Australian Open chief insists there was ‘no special favour’ for Novak Djokovic

Novak Djokovic pointing

Australian Open Tournament Director Craig Tiley has dismissed suggestions that Novak Djokovic received special treatment from organisers after he was handed a medical exemption to compete at the hard-court Grand Slam.

The decision to clear Djokovic to play at the season-opening major has caused a major uproar around the world as it came on the back of Tennis Australia initially saying that only players who have been vaccinated against Covid-19 would be allowed to participate.

However, organisers backtracked in recent weeks as they revealed those who receive medical exemptions from two independent panels would able to compete.

And on Tuesday Djokovic – who has made no secret about his anti-vaxx stance – announced that he would fly to Australia after being handed a medical exemption.

Comment – Novak Djokovic walking into a storm after controversial Australian Open exemption

It raised a lot of eyebrows, but Tiley insisted that the 20-time Grand Slam winner met the strict guidelines that were set out by the Australian Technical Advisory Group on Immunisation (ATAGI).

“If they didn’t meet the guidelines, and there were many that didn’t so therefore they were rejected, but if they met the guidelines including for example – which a lot of people forget – is one of those conditions is having COVID recently, in the past six months,” he told Channel Nine.

“Any person who met those conditions has been allowed to come in. There’s been no special favour. There’s been no special opportunity granted to Novak.”

In a later interview he revealed that Djokovic were among a “handful” of players who were handed exemptions and says it is up to the individual to make the decision public.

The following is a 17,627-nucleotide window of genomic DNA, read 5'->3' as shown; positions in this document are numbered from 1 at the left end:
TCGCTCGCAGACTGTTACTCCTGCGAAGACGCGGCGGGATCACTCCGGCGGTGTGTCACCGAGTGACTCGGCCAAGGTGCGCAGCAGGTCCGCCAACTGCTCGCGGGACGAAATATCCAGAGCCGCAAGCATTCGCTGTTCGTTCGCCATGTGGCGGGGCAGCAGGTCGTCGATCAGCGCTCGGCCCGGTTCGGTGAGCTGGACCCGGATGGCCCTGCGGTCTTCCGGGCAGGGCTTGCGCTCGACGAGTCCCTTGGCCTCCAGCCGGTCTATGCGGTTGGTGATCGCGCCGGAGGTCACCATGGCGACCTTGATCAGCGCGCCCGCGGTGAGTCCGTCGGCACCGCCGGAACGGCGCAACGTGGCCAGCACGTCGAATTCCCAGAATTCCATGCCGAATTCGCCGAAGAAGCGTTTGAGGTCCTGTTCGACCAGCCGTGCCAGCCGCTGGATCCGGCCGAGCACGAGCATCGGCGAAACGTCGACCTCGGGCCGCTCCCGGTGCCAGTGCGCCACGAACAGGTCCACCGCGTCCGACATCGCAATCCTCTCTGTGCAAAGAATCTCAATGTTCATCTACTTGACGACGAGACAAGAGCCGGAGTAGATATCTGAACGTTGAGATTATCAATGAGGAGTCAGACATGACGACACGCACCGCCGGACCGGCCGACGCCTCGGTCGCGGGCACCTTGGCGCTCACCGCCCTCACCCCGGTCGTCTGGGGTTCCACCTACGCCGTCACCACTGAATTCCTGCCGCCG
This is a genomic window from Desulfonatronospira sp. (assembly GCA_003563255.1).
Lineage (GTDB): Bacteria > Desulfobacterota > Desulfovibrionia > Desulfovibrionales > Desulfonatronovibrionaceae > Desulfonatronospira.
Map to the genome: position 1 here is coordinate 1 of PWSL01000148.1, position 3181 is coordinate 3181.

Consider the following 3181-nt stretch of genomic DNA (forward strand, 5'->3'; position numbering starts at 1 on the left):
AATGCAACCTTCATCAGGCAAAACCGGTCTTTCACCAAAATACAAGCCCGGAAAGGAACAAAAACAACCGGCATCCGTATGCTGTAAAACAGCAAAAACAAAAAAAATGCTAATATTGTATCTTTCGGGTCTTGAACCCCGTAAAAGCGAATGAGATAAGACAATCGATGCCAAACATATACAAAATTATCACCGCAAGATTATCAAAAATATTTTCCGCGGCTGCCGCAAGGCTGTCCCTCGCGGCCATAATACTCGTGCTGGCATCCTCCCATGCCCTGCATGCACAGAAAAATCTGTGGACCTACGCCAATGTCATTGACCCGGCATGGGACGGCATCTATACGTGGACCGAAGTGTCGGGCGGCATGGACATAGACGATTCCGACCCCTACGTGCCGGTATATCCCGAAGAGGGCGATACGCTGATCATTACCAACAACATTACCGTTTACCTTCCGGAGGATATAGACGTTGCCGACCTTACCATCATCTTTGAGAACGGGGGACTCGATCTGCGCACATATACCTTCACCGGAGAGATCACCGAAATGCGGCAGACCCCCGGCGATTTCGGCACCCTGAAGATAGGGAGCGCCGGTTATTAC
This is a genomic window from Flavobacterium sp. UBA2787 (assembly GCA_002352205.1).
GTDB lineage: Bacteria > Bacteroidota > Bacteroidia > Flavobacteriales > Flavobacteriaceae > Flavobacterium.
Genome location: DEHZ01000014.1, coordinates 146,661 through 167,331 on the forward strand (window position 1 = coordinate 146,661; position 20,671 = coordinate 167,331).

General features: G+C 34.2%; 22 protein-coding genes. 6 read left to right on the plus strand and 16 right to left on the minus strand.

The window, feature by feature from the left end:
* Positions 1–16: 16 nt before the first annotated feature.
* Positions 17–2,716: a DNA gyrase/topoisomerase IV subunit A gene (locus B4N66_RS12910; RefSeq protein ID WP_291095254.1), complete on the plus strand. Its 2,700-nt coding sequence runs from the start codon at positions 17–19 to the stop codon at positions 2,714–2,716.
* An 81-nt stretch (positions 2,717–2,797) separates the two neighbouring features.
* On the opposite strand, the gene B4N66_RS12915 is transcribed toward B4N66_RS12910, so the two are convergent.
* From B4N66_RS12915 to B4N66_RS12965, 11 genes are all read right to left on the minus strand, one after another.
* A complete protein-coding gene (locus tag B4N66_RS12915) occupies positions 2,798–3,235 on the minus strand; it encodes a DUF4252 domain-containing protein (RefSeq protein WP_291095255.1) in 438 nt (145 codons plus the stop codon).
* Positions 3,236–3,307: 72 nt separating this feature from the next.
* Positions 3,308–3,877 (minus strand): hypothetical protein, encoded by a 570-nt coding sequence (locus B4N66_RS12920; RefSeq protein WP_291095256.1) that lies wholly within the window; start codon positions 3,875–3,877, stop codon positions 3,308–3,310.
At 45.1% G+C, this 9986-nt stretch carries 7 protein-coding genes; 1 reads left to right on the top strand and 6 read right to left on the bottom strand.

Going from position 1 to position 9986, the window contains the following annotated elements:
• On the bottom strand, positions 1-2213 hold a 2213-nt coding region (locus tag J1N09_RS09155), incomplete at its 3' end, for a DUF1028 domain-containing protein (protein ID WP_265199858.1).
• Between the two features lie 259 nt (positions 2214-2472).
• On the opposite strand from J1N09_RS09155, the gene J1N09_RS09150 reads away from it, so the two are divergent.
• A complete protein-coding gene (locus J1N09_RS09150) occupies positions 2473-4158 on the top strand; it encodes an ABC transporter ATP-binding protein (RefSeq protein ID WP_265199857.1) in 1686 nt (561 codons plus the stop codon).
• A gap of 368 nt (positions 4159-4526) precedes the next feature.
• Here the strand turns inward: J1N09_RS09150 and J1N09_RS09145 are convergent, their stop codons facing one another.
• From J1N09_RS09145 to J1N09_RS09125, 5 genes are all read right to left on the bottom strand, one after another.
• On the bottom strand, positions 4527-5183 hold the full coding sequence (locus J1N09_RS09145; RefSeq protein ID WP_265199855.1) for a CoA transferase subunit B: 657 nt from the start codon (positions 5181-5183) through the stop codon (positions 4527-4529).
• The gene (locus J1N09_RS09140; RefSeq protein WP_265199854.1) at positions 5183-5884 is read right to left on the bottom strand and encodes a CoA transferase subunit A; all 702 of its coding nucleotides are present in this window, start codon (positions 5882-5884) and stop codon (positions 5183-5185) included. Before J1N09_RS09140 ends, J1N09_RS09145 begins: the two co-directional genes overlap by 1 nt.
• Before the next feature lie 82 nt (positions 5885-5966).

“There were 26 applicants through the process. There is a handful which was provided with an exemption and that information only gets disclosed by those individuals on the grounds which they were provided,” Tiley said.

“That is personal, private, confidential medical information that we are not at liberty to disclose publicly. But it is very clear on the ATAGI guidelines on what conditions you would receive an exemption.”

He added: “The process has been very clear and we completely understand and empathise with first of all some people being upset that Novak has come in because of his statements over the past couple of years around vaccination. However, it is ultimately up to him to discuss with the public his condition if he chooses to do that and the reason why he has an exemption.”

Acting Victorian Sports Minister Jaala Pulford also backed up Tiley in terms of the decision to clear Djokovic to play.

“I think lots of people in the Victorian community will find this to be a disappointing outcome,” she said.

“But the process is the process; nobody has had special treatment. The process is incredibly robust. It’s de-identified and we are where we are, and so the tennis can begin.”